Sterling on the other hand is a tiny currency supporting gigantic banks (relatively) and potentially far more unstable. We need a government with the the ability to pass difficult legislation. I don't see that any single party nor combination of parties has that ability after yesterday's results - so for financial stability we urgently need a National Government of Conservatives and Labour - we cannot wait for another uncertain outcome of general election in a few months time.

    I do not share Robert Peston's sanguine attitude to the UK's financial position. True, the ECB matters because the Euro-zone is so much more important than sterling as it is bigger (and actually with a far lower absolute level of debts - if we added up ours properly!)

  • Comment number 15.

    How is all now crazy in Europe. Greece has a standard of living 4x higher than the Slovak Republic. However to fulfil its obligations Slovakia must lend greece 800 million Euros.

    It doesnt have this money and so must borrow it.

    So an ultimately poor country goes into serious debt to assist a far richer country in the Eurozone. Austerity also for Slovakia whch to reiterate is 4x POORER.

    [Unsuitable/Broken URL removed by Moderator]
    You will need to translate this link.

    The fundamentals of the Euro system are flawed. They need to be fixed and parameters widened. Its no wonder the Yanks are just waiting for Europe to fail - they have a clearer view of hard economics. (And I am a europhile btw).

  • Comment number 16.

    If the suporters of PR succeed what effect would 12 BNP MP's have on our economy - the BMP would drive on for more. that would sicken me!! Surely this alone would deter any investors in our country in the long term.

  • Comment number 17.

    #7. Ian Bannister wrote:

    "This whole affair is heading towards a repeat of the collapse of the Austrian Banks in 1931, which led to the Great Depression of the 1930's, BUT this time worse!"

    I fear you may be partly right, however consider which country has the major banks and the probability that that country will be left holding the mass of the rescheduled debts - and we can't afford to bail-out our private banks yet again!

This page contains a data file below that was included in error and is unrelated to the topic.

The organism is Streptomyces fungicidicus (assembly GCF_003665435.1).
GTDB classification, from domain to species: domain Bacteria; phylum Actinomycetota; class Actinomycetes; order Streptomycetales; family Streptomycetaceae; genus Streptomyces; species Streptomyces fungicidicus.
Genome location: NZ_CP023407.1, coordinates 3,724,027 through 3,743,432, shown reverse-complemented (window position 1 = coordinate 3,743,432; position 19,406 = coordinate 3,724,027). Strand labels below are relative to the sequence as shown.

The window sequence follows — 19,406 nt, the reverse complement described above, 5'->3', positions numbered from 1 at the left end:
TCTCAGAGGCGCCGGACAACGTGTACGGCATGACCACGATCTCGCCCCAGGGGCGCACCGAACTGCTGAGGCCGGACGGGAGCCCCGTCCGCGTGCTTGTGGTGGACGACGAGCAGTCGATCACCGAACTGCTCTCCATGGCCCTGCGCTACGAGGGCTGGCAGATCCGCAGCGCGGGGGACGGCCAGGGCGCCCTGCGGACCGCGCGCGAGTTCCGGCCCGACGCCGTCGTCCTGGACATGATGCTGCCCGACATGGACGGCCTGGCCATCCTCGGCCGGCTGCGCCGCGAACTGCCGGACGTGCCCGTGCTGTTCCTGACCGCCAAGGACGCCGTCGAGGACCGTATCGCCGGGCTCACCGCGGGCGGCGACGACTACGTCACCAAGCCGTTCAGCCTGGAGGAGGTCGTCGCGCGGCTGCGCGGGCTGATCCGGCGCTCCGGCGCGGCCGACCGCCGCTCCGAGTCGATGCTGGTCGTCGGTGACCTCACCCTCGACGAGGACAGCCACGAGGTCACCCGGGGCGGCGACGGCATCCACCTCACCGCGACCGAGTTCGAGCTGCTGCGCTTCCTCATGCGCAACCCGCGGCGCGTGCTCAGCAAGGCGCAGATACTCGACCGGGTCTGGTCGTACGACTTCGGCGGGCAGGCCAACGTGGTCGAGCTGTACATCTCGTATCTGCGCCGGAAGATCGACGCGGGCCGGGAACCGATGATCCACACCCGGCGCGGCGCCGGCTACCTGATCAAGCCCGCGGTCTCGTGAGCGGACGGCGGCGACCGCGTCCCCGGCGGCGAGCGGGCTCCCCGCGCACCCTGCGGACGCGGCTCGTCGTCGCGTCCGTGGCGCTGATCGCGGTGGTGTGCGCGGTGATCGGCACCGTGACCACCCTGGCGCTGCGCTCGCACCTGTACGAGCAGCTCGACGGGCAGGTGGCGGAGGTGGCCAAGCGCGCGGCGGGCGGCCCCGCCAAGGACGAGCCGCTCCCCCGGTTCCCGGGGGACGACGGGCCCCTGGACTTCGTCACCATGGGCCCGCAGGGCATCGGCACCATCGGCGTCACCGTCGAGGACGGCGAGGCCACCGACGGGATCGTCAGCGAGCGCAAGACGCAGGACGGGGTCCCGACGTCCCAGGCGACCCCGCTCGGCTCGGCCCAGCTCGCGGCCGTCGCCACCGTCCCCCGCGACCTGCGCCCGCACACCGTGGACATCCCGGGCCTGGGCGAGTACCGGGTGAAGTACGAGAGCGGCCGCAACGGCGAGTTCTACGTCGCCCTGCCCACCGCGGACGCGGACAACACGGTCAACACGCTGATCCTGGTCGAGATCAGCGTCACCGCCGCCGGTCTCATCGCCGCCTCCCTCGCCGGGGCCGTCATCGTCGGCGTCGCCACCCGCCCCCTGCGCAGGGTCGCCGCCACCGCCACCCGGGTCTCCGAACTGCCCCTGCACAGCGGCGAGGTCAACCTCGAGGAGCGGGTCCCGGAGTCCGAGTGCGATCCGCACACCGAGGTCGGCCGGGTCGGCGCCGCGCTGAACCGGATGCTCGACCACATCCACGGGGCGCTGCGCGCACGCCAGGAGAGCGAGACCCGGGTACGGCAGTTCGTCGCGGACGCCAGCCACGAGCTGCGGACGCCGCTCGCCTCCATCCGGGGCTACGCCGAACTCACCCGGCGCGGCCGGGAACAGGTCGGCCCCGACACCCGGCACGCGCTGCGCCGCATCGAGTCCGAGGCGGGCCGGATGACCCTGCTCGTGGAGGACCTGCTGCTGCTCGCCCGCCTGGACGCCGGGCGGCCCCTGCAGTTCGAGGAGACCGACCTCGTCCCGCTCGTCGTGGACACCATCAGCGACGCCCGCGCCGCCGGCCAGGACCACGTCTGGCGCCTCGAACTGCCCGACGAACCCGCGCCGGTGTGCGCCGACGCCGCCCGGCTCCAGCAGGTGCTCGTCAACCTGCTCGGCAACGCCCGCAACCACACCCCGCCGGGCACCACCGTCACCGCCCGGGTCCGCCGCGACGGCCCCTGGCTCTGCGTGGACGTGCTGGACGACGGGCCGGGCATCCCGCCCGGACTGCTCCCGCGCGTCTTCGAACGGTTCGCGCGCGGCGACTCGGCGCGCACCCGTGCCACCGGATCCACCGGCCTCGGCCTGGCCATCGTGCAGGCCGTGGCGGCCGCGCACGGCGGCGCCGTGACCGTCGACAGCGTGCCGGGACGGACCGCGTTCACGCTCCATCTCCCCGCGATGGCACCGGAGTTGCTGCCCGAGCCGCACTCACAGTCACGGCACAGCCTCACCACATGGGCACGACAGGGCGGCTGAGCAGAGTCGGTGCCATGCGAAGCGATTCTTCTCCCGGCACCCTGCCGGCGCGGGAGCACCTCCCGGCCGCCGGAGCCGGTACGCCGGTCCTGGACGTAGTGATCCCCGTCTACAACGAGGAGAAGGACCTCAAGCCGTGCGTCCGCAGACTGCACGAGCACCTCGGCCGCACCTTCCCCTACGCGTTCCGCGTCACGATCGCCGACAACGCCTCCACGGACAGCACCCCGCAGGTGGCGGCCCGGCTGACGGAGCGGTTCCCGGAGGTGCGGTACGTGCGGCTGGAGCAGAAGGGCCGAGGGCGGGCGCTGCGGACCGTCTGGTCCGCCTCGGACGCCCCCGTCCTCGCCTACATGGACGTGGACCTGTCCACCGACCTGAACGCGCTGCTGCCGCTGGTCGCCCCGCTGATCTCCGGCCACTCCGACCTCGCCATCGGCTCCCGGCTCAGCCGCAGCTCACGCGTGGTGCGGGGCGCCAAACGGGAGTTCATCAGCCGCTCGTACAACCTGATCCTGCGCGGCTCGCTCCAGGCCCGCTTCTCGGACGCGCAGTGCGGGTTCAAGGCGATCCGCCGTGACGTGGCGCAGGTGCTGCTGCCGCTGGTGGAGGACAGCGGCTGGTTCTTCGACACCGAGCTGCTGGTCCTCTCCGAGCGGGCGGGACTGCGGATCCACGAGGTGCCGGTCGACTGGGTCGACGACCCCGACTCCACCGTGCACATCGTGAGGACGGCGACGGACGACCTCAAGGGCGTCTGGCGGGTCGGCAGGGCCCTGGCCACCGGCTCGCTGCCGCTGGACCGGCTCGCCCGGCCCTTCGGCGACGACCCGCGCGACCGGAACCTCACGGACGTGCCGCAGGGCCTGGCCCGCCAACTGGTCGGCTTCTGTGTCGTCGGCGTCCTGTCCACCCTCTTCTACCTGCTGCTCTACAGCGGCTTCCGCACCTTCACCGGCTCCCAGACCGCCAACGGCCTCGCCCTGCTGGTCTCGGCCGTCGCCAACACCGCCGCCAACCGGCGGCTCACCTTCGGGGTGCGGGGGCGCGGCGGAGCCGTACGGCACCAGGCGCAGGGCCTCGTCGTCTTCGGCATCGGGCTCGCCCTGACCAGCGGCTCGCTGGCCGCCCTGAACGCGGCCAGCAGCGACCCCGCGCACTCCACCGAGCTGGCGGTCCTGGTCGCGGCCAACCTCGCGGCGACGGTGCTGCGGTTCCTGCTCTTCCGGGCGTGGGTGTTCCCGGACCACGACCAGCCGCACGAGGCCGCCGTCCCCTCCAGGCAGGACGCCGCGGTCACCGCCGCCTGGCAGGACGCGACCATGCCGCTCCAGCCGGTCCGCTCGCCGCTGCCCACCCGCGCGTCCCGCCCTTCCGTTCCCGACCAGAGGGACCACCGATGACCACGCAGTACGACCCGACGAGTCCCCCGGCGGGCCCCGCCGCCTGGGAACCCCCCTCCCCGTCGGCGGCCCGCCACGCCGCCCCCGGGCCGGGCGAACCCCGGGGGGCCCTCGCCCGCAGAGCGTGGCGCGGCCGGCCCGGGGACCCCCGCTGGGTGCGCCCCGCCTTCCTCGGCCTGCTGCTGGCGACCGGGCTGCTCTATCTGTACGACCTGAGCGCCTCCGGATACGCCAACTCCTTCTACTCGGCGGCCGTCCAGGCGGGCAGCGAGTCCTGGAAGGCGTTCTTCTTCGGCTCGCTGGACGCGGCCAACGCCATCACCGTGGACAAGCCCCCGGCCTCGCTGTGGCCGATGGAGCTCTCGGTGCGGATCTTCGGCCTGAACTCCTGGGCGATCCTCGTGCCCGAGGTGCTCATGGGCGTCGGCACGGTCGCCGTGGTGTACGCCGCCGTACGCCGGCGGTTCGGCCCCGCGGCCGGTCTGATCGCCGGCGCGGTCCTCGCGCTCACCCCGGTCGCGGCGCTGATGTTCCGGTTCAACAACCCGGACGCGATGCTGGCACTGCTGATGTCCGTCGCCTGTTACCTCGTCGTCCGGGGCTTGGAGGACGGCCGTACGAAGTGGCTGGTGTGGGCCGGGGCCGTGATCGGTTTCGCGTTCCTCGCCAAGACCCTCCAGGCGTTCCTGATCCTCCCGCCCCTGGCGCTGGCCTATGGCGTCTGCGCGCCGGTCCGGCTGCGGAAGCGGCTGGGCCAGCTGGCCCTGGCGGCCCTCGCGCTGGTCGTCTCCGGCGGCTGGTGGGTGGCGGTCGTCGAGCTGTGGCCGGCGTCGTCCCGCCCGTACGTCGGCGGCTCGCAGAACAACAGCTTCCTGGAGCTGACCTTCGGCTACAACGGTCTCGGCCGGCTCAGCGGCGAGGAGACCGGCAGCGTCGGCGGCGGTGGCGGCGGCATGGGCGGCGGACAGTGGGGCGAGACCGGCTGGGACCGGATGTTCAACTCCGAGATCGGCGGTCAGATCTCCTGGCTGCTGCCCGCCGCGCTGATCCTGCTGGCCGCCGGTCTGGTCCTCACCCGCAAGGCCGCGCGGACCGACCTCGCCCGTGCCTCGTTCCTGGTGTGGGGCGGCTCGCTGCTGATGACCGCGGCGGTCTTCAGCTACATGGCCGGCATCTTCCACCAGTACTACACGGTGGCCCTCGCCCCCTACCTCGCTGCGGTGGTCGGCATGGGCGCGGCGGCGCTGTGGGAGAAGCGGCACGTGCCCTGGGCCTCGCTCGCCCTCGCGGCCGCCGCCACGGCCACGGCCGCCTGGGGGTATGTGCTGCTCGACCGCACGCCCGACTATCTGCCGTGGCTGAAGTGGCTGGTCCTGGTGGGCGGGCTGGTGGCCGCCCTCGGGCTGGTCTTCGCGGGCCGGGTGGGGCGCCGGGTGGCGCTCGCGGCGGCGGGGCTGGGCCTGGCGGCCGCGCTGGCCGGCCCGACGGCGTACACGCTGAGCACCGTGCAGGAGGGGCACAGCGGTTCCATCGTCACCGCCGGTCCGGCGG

Greece is a smallish problem and probably handleable, but contagion is an endemic problem of free market capitalism - perhaps the EU (and the UK) should consider Exchange Control to dampen the speculation? Let money follow trade not speculation! (Exchange Control should be considered as analogous to the market break mechanisms in share trading systems in use in many volatile stock markets.)

  • Comment number 18.

    What matters most is having the integrity to admit that continuing to prop up a financial system that is out of control with tax payers money across the developed world is a pointless and potentially catastrophic activity that pushes problems further down the road in a desperate attempt to head off disaster without attacking the fundamental problems of the system. It is clear that too much attention is being focussed at the wrong end of the telescope. The world's (non-elite) population functions quite adequately on a day to day level producing the goods and services needed to sustain themselves and offer the opportunity for development for those countries still to grow to maturity. Yes there are challenges but most can be categorised as medium to long term. The current instability is caused by the financial system which is no longer fit for purpose in meeting the needs of the ordinary person and the societies they live in. In large part this is due to it having been distorted to meet the needs of a financial elite whose primary goals are to serve their own needs rather than the population as a whole.By using obscure and in large part worthless products layered on top of a technological capability that confounds proper scrutiny and regulation and excludes the ordinary members of the population the 'parasitic beast' that this has created is now feeding off of the body and will consume it to the point of destruction. This has happened before in history with previous civilisations entering crisis and collapse.We should be clever enough now to avoid making the same mistake.In a world of finite resources concepts of equity and fairness cannot be ignored, which is the position that we are in at present - with a very few taking disproportionate reward for little and no value. The price of failure to get a grip on the situation does not bear thinking about. Sadly we do not seem to be anyway near the right path yet.

  • Comment number 19.